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Quantum teleportation analysed by mathematical separation tool

Date:
September 28, 2011
Source:
Springer Science+Business Media
Summary:
Scientists recently gave a theoretical description of teleportation phenomena in sub-atomic scale physical systems.
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Scientists have now shown that mathematical tools give us the freedom to choose how to separate out the constituting matter of a complex physical system by selectively analysing its so-called quantum state.

Scientists from the University of Vienna's Faculty of Physics in Austria recently gave a theoretical description of teleportation phenomena in sub-atomic scale physical systems, in a publication in the European Physical Journal D.

For the first time, the Austrian team has demonstrated that mathematical tools give us the freedom to choose how to separate out the constituting matter of a complex physical system by selectively analysing its so-called quantum state. That is the state in which the system is found when performing measurement, which can either be entangled or not.

The state of entanglement corresponds to a complex physical system in a definite (pure) state, while its parts taken individually are not. This concept of entanglement used in quantum information theory applies when measurement in laboratory A (called Alice) depends on the definite measurement in laboratory B (called Bob), as both measurements are correlated. This phenomenon cannot be observed in larger-scale physical systems.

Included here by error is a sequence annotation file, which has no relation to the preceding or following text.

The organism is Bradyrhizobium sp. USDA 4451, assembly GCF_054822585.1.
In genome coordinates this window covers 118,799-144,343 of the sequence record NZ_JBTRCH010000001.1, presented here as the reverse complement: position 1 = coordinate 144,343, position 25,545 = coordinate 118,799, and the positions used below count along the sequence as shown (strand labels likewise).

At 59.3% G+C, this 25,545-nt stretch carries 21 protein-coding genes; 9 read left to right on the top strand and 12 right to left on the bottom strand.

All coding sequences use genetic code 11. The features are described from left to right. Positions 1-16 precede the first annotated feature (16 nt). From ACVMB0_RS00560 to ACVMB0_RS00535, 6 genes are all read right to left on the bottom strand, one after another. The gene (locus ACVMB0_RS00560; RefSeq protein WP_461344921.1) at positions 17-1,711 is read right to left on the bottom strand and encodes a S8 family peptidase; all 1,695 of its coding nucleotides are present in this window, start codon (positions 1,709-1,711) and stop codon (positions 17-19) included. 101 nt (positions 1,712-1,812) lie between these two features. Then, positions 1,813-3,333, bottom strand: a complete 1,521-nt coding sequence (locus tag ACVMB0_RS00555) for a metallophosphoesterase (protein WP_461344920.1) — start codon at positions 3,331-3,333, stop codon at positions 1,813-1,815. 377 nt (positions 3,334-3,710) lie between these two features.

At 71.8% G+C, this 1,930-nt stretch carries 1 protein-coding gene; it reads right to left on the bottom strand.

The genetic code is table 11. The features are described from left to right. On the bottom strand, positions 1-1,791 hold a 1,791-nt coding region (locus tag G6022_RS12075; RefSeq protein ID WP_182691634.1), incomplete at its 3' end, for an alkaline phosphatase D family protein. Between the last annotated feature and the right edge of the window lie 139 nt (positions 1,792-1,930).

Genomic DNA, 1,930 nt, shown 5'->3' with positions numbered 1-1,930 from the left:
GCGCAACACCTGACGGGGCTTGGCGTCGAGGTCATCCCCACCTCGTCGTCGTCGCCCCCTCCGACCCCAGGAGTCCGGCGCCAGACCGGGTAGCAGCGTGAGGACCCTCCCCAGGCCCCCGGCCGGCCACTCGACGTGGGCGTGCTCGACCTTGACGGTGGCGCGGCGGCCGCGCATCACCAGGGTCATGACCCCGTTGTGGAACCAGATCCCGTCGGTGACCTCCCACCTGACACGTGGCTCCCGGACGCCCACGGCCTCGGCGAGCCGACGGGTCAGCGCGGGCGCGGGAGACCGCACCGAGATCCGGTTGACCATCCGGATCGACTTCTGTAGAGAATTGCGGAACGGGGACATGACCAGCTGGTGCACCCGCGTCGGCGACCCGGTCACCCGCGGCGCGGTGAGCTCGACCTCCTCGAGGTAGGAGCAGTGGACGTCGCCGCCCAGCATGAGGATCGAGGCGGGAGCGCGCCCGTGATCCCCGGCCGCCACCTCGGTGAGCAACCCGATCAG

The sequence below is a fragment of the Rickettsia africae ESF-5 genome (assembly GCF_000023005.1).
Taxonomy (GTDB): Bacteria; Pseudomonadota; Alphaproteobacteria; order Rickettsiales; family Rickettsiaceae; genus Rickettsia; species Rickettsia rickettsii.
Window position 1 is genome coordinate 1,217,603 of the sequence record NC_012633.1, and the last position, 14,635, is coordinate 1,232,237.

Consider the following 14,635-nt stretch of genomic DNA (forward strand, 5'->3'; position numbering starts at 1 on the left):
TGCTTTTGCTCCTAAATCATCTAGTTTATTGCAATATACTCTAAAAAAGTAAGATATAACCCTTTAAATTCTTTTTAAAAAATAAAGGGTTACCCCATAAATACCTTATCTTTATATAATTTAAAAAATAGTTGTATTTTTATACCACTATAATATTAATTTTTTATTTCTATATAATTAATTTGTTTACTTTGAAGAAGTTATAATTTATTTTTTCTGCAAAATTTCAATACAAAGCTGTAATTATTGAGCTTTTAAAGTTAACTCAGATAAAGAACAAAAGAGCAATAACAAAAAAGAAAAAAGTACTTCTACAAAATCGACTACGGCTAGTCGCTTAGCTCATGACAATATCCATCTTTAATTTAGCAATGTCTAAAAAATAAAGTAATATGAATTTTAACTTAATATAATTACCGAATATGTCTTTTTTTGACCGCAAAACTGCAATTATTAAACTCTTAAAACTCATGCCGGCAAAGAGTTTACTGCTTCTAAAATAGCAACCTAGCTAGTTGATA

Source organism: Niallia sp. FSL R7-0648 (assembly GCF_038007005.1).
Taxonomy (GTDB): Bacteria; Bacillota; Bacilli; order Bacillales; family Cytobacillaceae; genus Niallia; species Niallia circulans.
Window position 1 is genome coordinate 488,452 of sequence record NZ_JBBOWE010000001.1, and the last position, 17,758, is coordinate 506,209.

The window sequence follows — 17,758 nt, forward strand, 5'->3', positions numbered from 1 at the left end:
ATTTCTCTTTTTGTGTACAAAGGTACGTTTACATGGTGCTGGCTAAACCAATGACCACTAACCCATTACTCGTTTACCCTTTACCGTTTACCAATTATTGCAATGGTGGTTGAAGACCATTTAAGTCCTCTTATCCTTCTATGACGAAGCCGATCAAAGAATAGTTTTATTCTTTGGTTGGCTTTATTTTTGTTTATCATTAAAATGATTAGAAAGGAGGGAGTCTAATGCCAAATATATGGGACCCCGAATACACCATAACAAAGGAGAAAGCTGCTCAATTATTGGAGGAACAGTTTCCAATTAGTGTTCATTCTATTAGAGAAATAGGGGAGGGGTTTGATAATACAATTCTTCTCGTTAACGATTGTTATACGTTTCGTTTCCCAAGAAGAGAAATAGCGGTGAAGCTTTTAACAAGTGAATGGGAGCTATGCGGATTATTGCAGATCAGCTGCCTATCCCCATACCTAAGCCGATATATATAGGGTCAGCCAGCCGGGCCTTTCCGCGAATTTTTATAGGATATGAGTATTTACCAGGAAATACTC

The findings of the Austrian team show that the entanglement or separability of a quantum state -whether its sub-states are separable or not; i.e., whether Alice and Bob were able to find independent measurements -- depends on the perspective used to assess its status.

A so-called density matrix is used to mathematically describe a quantum state. To assess this state's status, the matrix can be factorised in different ways, similar to the many ways a cake can be cut. The Vienna physicists have shown that by choosing a particular factorisation, it may lead to entanglement or separability; this can, however, only be done theoretically, as experimentally the factorisation is fixed by experimental conditions.


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The above post is reprinted from materials provided by Springer Science+Business Media. Note: Materials may be edited for content and length.


Journal Reference:

  1. W. Thirring, R. A. Bertlmann, P. Köhler, H. Narnhofer. Entanglement or separability: the choice of how to factorize the algebra of a density matrix. The European Physical Journal D, 2011; DOI: 10.1140/epjd/e2011-20452-1

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Springer Science+Business Media. "Quantum teleportation analysed by mathematical separation tool." ScienceDaily. ScienceDaily, 28 September 2011. <www.sciencedaily.com/releases/2011/09/110927112039.htm>.
Springer Science+Business Media. (2011, September 28). Quantum teleportation analysed by mathematical separation tool. ScienceDaily. Retrieved July 8, 2015 from www.sciencedaily.com/releases/2011/09/110927112039.htm
Springer Science+Business Media. "Quantum teleportation analysed by mathematical separation tool." ScienceDaily. www.sciencedaily.com/releases/2011/09/110927112039.htm (accessed July 8, 2015).

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